El ar u!ento de *ue esto costaria dinero es insostenible. 3eria una econo!ia !al entendida. 3i no se escati!an astos para celebrar elctiones ordinarias periodica!ente Oco!o ha del pueblo en un asunto tan vital co!o es la disposicion del patri!onio nacional, base de su !is!aexistenciaK para refor!ar la Constitucion, apo(ado portres cuartas =BM&? del Con reso, por lo !enos. En el entretanto el articulo 6""" de la Constitucion debe*uedar tal co!o es, e interpretarse en la for!a co!o lo interpreta!os en nuestra decision. 3e confir!a la sentencia.

PARAS, J., dissentin 7 3ection ) of Article 6""" of the Constitution provides that :save in cases of hereditar( succession, no private a ricultural land shall be transferred or assi ned except to individuals, corporations, or associations *ualified to ac*uire or hold lands of the public do!ain in the Philippines.: .he i!portant *uestion that arises is 'hether private residential land is included in the ter!s :private a ricultural land.: .here is no doubt that under section $ of Article 6""" of the Constitution, *uoted in the !a+orit( opinion, lands of the public do!ain are classified into a ricultural, ti!ber,or !ineral. .here can be no doubt, also, that public lands suitable or actuall( used for residential purposes, !ust of necessit( co!e under an( of the three classes. But !a( it be reasonabl( supposed that lands alread( of private o'nership at the ti!e of the approval of the Constitution, have the sa!e classificationK An affir!ative ans'er 'ill lead to the conclusion 8 'hich is at once absurd and ano!alous 8 that private ti!ber and !ineral lands !a( be transferred or assi ned to aliens b( a !ode other than hereditar( succession. "t is, ho'ever, contended that ti!ber and !ineral lands can never be private, and reliance is placed on section $, Article 6""", of the Constitution providin that :all a ricultural, ti!ber and !ineral lands of the public do!ain . . . belon to the 3tate,: and li!itin the alienation of natural resources onl( to public a ricultural land. .he contention is obviousl( untenable. .his constitutional provision, far fro! statin that all ti!ber and !ineral lands existin at the ti!e of its approval belon to the 3tate, !erel( proclai!s o'nership b( the 4overn!ent of all such lands as are then of the public do!ain1 and althou h, after the approval of the Constitution, no public ti!ber or !ineral land !a( be alienated, it does not follo' that ti!ber or !ineral lands theretofore alread( of private o'nership also beca!e part of the public do!ain. 0e have held, *uite recentl(, that lands in the possession of occupants and their predecessors in interest since ti!e i!!e!orial do not belon to the 4overn!ent, for such possession +ustifies the presu!ption that said lands had been private properties even before the 3panish con*uest. =/h Cho #s. #irector of @ands, &B /ff. 4a9., <AA.? .his ives effect to the pronounce!ent in Cari1o #s. "nsular Go#ern ent =2$2 F.3., &&A1 )B @a'. ed., )%&?, that it could not be supposed that :ever( native 'ho had not a paper title is a trespasser.: "t is eas( to i!a ine that so!e of such lands !a( be ti!ber or !ineral. Do'ever, if there are absolutel( no private ti!ber or !ineral. Do'ever, if there are absolutel( no private ti!ber or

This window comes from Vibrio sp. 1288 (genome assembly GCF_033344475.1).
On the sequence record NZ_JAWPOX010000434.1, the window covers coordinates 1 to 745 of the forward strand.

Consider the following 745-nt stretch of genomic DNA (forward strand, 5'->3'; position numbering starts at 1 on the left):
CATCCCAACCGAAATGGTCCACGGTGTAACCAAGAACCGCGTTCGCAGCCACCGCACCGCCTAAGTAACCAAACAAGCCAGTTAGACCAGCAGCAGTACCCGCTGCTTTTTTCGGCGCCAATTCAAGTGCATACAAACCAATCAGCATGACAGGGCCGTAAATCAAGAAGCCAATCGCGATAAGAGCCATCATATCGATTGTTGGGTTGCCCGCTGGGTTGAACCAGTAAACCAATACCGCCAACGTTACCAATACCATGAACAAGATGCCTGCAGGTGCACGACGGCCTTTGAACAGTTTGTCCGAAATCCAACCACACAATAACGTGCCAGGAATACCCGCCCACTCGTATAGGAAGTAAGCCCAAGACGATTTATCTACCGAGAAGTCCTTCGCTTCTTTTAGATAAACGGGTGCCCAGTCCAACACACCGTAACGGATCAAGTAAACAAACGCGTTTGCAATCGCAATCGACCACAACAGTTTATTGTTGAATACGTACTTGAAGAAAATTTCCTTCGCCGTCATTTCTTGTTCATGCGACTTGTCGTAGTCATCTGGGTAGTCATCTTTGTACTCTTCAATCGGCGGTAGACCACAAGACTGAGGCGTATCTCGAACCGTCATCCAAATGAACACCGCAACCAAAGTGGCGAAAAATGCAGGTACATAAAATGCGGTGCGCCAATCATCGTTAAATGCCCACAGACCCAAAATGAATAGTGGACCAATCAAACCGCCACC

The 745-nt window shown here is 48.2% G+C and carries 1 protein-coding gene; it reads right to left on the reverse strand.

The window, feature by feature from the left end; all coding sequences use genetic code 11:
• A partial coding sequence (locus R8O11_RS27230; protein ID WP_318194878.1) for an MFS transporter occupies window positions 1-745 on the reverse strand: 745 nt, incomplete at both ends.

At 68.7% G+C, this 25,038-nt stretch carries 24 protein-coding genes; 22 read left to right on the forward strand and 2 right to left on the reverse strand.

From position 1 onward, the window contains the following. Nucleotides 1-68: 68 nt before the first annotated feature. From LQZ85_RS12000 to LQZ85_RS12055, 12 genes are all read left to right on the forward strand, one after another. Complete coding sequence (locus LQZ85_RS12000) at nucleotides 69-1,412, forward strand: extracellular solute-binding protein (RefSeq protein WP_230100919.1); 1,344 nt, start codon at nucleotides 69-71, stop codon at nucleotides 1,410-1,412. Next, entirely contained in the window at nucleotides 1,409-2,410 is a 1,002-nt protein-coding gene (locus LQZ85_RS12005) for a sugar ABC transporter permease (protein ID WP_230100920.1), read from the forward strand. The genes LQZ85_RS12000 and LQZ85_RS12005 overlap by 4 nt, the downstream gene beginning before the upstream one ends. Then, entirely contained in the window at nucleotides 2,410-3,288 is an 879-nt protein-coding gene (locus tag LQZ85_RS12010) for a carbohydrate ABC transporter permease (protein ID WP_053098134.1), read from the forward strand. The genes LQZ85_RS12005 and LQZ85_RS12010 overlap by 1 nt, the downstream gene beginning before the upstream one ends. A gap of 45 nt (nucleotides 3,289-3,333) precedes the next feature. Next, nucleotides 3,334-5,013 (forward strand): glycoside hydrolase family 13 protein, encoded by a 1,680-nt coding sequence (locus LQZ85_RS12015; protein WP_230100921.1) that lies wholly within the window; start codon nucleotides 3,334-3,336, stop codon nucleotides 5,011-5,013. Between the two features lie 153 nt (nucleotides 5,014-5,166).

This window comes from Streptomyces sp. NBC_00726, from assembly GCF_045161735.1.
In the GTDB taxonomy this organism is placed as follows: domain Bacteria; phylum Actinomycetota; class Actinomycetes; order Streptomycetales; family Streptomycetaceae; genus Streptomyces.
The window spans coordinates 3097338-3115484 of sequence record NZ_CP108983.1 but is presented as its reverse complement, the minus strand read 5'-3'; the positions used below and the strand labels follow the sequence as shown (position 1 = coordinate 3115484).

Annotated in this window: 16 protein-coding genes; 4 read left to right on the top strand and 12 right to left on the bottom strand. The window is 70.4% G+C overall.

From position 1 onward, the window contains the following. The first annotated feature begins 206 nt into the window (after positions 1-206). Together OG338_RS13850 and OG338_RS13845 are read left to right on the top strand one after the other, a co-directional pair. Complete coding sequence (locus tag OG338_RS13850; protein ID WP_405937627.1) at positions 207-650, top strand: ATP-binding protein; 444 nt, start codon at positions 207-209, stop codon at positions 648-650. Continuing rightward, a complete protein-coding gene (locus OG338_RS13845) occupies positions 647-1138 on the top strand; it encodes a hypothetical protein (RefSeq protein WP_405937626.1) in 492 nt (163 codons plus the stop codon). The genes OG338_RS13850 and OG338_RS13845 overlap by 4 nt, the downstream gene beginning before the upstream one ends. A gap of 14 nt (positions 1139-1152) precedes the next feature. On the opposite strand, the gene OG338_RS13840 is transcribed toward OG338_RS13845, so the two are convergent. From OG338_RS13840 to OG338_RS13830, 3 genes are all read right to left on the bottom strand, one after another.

!ineral lands, 'h( did the fra!ers of the Constitution bother about spea,in of :private a ricultural land: in sections B and ) of Article 6""", and !erel( of :lands: in section &K 3EC. B. .he Con ress !a( deter!ine b( la' the si9e of private a ricultural land 'hich individuals, corporations, or associations !a( ac*uire and hold, sub+ect to ri hts existin prior to the enact!entof such la'. 3EC. &. .he Con ress !a( authori9e, upon pa(!ent of +ust co!pensation, the expropriation of lands to be subdivided into s!all lots and conve(ed at cost to individuals. 3EC. ). 3ave in cases of hereditar( succession, no pri#ate a'ricultural land shall be transferred or assi ned except to individuals, corporations, or associations *ualified to ac*uire or hold lands of the public do!ain in the Philippines. Fnder section B, the Con ress !a( deter!ine b( la' the si9e of private a ricultural land 'hich individuals, corporations, or associations !a( ac*uire and hold, subb+ect to ri hts existin prior to the enact!ent of such la', and under section & it !a( authori9e, upon pa(!ent of +ust co!pensation, the expropriation of lands to be subdivided into s!all lots and conve(ed at cost to individuals. .he latter section clearl( ne atives the idea that private lands can onl( be a ricultural. "f the exclusive classification of public lands contained in section $ is held applicable to private lands, and , as 'e have sho'n, there !a( be private ti!ber and !ineral lands, there 'ould be neither sense nor +ustification in authori9in the Con ress to deter!ine the si9e of private a ricultural land onl(, and in not extendin the prohibition of section ) to ti!ber and !ineral lands. "n !a( opinion, private lands are not conte!plated or controlled b( the classification of public lands, and the ter! :a ricultural: appearin in section ) 'as used as it is co!!onl( understood, na!el(, as denotin lands devoted to a ricultural. "n other 'ords, residential or urban lots are not e!braced 'ithin the inhibition established in said provision. "t is note'orth( that the ori inal draft referred !erel( to :private land.: .his certaint( 'ould have been co!prehensive enou h to included an( ,ind of land. .he insertion of the ad+ective :a ricultural : is therefore si nificant. "f the Constitution prohibits the alienation to forei ners of private lands of and ,ind, no le islation can ever be enacted 'ith a vie' to per!ittin li!ited areas of land for residential, co!!ercial, or industrial use, and said prohibition !a( readil( affect an( effort to'ards the attain!ent of rapid pro ress in Philippine econo!(. /n the other hand, should an( dan er arise fro! the absence of such constitutional prohibition, a la' !a( be passed to re!ed( the situation, thereb( enablin the 4overn!ent to adopt such elastic polic( as !a( fro! ti!e to ti!e be necessar(, unha!pered b( an( inconveniences or difficulties in a!endin the Constitution. .he po'er of expropriation is, further!ore, a hand( safe uard a ainst undersirable effects of unrestricted alienation to, or o'nership b(, aliens of urban properties. .he !a+orit( ar ue that the ori inal draft in 'hich the !ore eneral ter!s :private land: 'as used, 'as a!ended in the sa!e that the ad+ective :a ricultural: 'as inserted in order !erel( :to clarif( concepts and avoid uncertainties: and because, as under section $, ti!ber and !ineral lands can never be private, :the prohibition to transfer the sa!e, 'ould be superfluous.: "n ans'er, it !a( be stated that section & of Article 6""", referrin to the ri ht of expropriation, uses :lands: 'ithout an( *ualification, and it is lo ical to believe that the use 'as !ade ,no'in l( in contradistinctions 'ith the li!ited ter! :private a ricultural land: in section B and ). -ollo'in the line of reasonin of the !a+orit(, :lands: in section & necessaril( i!plies that 'hat !a( be expropriated is not onl( private a ricultural land but also private ti!ber and !ineral